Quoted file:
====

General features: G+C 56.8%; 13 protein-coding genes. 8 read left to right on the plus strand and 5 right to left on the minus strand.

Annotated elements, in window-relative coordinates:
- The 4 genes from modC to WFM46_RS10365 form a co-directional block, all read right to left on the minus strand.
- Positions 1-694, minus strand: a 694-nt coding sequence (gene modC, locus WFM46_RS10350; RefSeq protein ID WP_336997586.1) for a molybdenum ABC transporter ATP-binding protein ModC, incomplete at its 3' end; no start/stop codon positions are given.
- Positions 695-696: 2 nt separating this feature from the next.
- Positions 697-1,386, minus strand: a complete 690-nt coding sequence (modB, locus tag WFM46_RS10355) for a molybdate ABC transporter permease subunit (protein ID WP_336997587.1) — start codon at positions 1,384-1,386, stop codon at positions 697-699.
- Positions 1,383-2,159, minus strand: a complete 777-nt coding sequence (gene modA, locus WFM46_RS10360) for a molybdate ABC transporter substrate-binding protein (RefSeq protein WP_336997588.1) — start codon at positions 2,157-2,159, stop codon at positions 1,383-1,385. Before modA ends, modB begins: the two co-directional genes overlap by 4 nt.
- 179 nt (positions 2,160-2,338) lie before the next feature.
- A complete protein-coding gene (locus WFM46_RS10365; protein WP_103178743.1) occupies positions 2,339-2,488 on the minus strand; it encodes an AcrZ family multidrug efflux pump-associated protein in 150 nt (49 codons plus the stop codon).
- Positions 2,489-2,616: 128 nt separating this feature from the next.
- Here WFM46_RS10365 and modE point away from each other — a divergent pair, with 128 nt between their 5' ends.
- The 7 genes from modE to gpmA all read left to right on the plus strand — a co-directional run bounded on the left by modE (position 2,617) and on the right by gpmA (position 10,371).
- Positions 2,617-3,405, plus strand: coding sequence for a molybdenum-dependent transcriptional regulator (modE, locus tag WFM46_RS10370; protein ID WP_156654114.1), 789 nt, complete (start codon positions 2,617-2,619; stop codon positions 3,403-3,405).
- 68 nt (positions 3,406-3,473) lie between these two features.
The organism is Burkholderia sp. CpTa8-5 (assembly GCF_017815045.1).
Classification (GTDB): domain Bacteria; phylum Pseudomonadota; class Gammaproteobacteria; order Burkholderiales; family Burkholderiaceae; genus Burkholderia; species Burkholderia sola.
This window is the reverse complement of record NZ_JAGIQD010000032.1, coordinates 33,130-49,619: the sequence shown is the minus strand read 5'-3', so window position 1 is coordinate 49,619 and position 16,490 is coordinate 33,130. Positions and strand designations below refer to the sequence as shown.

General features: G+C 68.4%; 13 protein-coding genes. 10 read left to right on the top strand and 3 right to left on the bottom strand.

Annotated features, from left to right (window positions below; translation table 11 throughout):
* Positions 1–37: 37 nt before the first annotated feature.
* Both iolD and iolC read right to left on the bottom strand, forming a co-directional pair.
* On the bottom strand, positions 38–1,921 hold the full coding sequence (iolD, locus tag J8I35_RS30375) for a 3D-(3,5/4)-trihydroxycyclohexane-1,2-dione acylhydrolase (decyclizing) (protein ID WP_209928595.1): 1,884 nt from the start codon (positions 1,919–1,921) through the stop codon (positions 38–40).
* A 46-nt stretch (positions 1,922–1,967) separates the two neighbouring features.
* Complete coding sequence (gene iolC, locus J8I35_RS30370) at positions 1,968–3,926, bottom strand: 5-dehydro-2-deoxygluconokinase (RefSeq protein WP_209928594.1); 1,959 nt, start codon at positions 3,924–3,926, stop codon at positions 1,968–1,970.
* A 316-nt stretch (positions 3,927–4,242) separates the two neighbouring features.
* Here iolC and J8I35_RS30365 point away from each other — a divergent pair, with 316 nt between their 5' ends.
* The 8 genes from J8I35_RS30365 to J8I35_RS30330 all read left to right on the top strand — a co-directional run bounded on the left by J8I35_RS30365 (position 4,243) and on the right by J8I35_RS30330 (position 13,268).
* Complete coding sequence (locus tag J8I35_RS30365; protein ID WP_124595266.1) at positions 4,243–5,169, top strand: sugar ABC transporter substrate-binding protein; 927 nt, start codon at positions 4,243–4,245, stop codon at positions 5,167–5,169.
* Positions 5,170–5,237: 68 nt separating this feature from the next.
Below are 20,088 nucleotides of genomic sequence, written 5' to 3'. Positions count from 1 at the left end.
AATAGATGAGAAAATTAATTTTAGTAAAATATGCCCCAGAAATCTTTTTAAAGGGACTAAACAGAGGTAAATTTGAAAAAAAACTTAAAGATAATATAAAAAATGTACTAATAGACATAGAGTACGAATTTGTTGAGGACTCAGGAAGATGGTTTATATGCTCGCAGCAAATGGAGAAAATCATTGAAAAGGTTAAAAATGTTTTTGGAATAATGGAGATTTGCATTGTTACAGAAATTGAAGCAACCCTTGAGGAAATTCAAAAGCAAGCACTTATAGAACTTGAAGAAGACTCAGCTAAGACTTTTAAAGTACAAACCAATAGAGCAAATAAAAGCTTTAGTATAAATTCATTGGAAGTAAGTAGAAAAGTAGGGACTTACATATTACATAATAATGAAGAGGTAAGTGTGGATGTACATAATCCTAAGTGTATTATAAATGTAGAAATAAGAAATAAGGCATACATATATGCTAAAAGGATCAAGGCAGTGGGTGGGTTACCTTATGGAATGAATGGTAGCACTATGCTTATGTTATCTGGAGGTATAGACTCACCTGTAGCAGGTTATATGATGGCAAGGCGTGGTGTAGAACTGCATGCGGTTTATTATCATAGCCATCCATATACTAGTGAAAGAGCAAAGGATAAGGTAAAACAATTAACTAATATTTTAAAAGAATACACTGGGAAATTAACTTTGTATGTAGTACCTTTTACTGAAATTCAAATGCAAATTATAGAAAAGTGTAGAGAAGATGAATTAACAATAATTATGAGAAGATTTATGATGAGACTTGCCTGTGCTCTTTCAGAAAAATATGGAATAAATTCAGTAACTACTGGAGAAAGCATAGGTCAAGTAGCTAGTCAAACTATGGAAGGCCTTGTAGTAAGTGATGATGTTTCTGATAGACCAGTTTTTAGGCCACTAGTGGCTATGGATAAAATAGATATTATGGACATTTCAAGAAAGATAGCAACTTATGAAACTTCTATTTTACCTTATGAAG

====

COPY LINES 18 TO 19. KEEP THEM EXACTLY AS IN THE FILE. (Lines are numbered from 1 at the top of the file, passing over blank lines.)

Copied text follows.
General features: G+C 68.4%; 13 protein-coding genes. 10 read left to right on the top strand and 3 right to left on the bottom strand.

Annotated features, from left to right (window positions below; translation table 11 throughout):